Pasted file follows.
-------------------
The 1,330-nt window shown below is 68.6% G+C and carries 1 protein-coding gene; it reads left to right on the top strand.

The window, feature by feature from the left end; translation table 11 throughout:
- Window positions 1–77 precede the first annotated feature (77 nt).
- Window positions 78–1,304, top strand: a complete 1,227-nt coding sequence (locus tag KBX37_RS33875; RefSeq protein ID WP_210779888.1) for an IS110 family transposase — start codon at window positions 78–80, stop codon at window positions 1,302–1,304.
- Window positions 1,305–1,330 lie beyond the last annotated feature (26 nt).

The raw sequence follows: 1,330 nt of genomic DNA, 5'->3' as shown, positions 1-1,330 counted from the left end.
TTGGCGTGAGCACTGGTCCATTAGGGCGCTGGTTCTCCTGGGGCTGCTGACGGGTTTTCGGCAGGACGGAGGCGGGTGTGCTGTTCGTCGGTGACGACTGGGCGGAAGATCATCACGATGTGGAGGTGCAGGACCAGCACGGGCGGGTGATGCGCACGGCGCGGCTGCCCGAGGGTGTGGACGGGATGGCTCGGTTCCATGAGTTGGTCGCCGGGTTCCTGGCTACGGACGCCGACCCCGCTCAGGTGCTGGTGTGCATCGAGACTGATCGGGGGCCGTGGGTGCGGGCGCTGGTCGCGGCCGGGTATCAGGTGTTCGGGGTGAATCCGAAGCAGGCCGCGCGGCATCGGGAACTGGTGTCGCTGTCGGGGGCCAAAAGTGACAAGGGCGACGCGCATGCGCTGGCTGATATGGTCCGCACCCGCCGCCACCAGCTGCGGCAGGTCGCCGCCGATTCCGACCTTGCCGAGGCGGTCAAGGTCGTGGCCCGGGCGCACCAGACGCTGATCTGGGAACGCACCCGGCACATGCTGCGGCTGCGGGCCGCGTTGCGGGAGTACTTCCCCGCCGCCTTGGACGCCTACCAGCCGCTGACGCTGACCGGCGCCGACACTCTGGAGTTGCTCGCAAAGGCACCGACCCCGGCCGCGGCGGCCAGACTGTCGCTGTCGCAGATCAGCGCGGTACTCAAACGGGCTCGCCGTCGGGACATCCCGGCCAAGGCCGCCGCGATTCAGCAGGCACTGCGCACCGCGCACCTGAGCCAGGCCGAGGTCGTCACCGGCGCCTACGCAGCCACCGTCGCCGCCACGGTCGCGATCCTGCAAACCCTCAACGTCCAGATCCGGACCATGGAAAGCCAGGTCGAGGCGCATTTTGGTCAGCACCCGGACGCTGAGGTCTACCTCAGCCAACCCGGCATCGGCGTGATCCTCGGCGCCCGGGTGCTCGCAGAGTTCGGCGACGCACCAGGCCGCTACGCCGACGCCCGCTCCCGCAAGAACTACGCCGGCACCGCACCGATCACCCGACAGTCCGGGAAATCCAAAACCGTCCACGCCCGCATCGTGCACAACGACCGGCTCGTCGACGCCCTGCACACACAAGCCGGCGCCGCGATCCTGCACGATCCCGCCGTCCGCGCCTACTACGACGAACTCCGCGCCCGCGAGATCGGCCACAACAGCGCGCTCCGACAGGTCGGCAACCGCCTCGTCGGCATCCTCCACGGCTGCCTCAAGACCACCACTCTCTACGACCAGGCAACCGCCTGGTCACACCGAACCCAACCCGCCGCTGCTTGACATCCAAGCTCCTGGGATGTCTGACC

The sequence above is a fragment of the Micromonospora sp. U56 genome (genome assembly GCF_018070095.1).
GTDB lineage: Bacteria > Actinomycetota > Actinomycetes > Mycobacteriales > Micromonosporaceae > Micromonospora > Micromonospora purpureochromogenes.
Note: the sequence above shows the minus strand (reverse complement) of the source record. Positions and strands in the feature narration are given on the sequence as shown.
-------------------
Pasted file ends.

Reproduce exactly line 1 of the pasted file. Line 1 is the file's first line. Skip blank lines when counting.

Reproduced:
The 1,330-nt window shown below is 68.6% G+C and carries 1 protein-coding gene; it reads left to right on the top strand.